both Leoncavallo's and Puccini's versions of La
bohème, contrasting the historical success of
Puccini's opera and the relative failure of
A scene from La Bohème at the Théâtre de la
Renaissance in Paris on 10 October 1899
Time: one year from Christmas, 1837 to Christmas,
The innkeeper Gaudenzio tries in vain to eject
the Bohemians, who never pay and are continually up
to no good. During the conversation another piece of
horseplay on their part is discovered. They sit down
to dine, while Musetta gaily sings. (Canzonette:
"Mimi is the name of my sweet blonde.") Naturally
when they are asked to pay the bill, they have no
money. A comic fight ensues between them and the
innkeeper, who has called his servants to assist
him. It is ended by Barbemuche, who offers to pay
The courtyard of Musetta's house
Musetta's lover has left her, refusing any longer to
pay her debts. In consequence, her furniture has
been confiscated and is carried down to the
courtyard. When this has been done, she returns
home. She expects guests but cannot entertain them
in any other way than by receiving them in the
courtyard. Here the Bohemians, who arrive in large
numbers, celebrate joyously. The neighbours,
awakened from sleep, protest in vain and the scene
ends in a general fight between the two factions.
Marcello's garret room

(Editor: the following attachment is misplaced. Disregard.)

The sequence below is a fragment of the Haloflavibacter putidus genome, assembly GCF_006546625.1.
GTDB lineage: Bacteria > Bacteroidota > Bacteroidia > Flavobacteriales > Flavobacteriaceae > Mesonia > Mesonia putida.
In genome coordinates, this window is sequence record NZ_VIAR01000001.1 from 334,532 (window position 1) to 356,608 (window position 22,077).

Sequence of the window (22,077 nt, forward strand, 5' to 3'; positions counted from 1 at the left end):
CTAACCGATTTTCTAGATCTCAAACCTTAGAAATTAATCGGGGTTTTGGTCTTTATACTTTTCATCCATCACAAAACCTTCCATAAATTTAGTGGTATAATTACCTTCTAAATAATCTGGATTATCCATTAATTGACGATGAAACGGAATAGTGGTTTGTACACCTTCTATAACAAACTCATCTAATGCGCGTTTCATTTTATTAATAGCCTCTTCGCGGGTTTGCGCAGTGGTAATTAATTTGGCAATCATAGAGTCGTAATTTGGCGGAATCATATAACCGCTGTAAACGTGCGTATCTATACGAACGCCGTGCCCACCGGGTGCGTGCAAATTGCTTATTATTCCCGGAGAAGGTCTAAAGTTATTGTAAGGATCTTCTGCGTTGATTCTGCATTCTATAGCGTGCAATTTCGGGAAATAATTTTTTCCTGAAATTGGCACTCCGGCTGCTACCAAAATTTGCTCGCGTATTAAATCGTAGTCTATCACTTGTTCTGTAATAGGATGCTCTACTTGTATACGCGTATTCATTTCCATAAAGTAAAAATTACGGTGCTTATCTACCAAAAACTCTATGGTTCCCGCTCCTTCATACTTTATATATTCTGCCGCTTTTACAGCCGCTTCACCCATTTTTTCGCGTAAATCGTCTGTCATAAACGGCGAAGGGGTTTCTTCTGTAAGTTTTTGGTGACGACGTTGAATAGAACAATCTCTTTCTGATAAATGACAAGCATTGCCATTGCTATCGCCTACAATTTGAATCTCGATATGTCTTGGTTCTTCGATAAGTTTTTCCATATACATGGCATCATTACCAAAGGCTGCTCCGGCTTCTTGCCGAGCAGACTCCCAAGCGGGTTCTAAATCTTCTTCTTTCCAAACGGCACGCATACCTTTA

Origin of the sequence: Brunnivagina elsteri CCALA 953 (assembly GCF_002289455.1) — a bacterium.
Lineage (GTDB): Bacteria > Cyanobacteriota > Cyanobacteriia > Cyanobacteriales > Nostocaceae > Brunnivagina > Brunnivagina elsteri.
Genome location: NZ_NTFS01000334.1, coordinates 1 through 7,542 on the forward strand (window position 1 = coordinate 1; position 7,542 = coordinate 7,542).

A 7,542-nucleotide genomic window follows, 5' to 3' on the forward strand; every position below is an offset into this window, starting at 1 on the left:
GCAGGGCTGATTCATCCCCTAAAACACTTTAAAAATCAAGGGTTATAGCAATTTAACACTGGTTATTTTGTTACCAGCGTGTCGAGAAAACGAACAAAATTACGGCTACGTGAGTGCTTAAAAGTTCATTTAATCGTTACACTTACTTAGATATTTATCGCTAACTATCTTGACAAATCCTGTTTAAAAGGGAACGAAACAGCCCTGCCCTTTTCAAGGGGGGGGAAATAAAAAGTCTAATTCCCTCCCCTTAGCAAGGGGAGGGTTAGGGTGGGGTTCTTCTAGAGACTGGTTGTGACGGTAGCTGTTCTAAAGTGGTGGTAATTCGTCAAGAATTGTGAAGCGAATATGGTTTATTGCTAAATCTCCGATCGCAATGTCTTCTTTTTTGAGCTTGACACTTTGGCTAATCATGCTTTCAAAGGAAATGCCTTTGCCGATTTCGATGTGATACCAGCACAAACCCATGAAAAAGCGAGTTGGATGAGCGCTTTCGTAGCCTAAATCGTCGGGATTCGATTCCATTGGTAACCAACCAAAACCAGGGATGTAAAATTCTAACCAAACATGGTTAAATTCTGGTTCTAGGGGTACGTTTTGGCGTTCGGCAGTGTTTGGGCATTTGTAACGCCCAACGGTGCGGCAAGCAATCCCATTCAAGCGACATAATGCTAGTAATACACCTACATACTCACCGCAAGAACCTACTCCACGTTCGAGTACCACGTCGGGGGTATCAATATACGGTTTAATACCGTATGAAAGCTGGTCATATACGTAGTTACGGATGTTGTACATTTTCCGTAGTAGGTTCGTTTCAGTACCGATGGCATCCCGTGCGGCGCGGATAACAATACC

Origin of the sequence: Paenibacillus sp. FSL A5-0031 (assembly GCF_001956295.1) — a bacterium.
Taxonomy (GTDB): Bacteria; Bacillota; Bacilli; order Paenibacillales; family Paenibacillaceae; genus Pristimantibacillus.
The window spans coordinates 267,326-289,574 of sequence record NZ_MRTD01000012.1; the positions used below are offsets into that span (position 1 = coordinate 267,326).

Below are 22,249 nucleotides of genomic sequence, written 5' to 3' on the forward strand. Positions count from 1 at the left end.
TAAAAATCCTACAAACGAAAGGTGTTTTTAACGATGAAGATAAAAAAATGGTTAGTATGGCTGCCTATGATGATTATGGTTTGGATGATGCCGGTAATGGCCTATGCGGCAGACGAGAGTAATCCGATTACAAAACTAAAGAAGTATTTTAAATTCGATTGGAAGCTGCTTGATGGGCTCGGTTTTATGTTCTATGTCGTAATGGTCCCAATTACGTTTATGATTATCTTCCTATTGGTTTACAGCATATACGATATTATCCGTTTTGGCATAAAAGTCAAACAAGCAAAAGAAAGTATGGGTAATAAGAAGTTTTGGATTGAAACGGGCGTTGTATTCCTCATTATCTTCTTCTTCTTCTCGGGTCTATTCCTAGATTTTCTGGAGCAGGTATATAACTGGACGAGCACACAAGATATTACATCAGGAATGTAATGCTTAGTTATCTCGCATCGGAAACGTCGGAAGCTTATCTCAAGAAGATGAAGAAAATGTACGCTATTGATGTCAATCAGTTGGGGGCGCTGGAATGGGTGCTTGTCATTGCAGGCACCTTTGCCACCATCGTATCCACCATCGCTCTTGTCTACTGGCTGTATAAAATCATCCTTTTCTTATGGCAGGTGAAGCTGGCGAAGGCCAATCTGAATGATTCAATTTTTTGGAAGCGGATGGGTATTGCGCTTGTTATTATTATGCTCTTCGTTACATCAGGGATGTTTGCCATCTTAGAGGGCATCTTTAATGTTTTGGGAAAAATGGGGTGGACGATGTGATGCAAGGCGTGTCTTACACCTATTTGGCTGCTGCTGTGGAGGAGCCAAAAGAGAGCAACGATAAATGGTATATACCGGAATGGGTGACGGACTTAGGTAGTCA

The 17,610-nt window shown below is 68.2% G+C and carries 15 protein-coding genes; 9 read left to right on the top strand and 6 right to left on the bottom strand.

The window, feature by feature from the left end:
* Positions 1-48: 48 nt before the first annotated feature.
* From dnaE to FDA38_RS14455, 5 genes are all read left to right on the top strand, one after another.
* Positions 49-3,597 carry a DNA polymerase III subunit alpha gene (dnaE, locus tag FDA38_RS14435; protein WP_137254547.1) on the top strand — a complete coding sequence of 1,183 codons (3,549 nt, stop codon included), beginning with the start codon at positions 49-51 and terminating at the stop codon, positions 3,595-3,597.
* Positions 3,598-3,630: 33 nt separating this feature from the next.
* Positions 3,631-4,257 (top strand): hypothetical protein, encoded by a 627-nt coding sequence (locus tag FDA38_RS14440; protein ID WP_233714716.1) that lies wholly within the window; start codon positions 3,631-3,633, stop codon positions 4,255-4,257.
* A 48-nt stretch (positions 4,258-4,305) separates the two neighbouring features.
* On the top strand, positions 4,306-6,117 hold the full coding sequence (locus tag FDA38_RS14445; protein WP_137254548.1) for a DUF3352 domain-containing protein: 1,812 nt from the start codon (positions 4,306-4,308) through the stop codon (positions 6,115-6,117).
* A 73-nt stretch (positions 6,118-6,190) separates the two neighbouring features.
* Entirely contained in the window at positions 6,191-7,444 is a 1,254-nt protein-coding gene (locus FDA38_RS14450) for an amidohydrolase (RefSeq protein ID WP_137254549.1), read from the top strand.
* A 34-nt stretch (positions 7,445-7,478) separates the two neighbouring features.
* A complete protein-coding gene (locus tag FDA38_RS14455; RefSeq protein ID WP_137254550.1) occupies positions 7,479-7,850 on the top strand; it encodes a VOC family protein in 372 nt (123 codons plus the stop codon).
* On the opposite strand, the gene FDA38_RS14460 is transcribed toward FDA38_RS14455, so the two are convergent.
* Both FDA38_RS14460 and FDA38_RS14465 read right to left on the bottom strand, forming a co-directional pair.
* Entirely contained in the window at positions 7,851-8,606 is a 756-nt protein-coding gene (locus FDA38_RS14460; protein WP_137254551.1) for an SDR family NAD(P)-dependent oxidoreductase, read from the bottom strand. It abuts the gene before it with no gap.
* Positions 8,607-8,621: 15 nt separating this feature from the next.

Musetta, who can no longer bear the sufferings of
hunger and want, determines to leave Marcello.
During the festivities in the courtyard, Mimi has
allowed herself to be carried off by Count Paul, but
she returns, motivated by love for Rodolfo. Musetta
begs her to go with her, but she refuses. Angrily,
Marcello and Rodolfo force both women to leave the
Rodolfo's garret room
Mimi returns to Rodolfo, at the brink of death.
Musetta, who accidentally meets her there,
sacrifices her jewels to procure fuel to warm the
room for Mimi. As the Christmas chimes are heard,
Wikipedia, the free encyclopedia
R. Leoncavallo - LA BOHEME - Venezia 1990 (Malagnini
- Mazzaria - Senn - Summers)
LA BOHEME - libretto e musica di Ruggero Leoncavallo
opera in 4 atti (da H. Murger)
(I rappresentazione: Venezia, Fenice, 6 maggio 1897)
live recording, Venezia, Gran Teatro La Fenice 23
Mercello, MARIO MALAGNINI - tenore
Mimì, LUCIA MAZZARIA - soprano
Marcello, JONATHAN SUMMERS - baritono
Schounard, BRUNO PRATICO' - basso
Musette, MARTHA SENN - mezzosoprano
Eufemia, CINZIA DE MOLA - soprano
Barbemouche, SILVANO PAGLIUCA - basso
Visconte / Colline, PIERO SPAGNOLI - basso
Gaudenzio / Durand, ROMANO EMILI - tenore
Signore / Becero, GIOVANNI GRAZIOLI
Orch. e Coro del T. La Fenice - direttore JAN
Ruggero Leoncavallo - La Bohème
aria di Musetta: Marcello mio
mezzosoprano: Veronica Filippi
al pianoforte: M°Giacomo Dalla Libera
Mario del Monaco sings "Testa adorata"
Jonas Kaufmann- Testa Adorata - La Bohème- Ruggero
Ruggiero Leoncavallo - La Boheme - Mimì Pinson la biondinetta -
Bianca Maria Casoni
R.Leoncavallo, "La Boheme", commedia lirica in quattro atti su
libretto dello stesso compositore.
Marcello (Angelo Lo Forese)
Musette (Bianca Maria Casoni)
Rodolfo (Guido Mazzini)
Mimì (Florida Alessandri Norelli)
Schaunard (Fernando Lidonni)
Barbemousche (Giorgio Tadeo)
Orchestra sinfonica e coro di Milano della Rai.
Maestro concertatore e direttore d'orchestra: Pietro Argento.
Registrazione del 25/10/1963
Enrico Caruso sings an aria from La bohème (by
Leoncavallo - EDIPO RE - Lormi, Vaina, Vertecchi, Mazzieri, Durante
- Rai Roma, 1972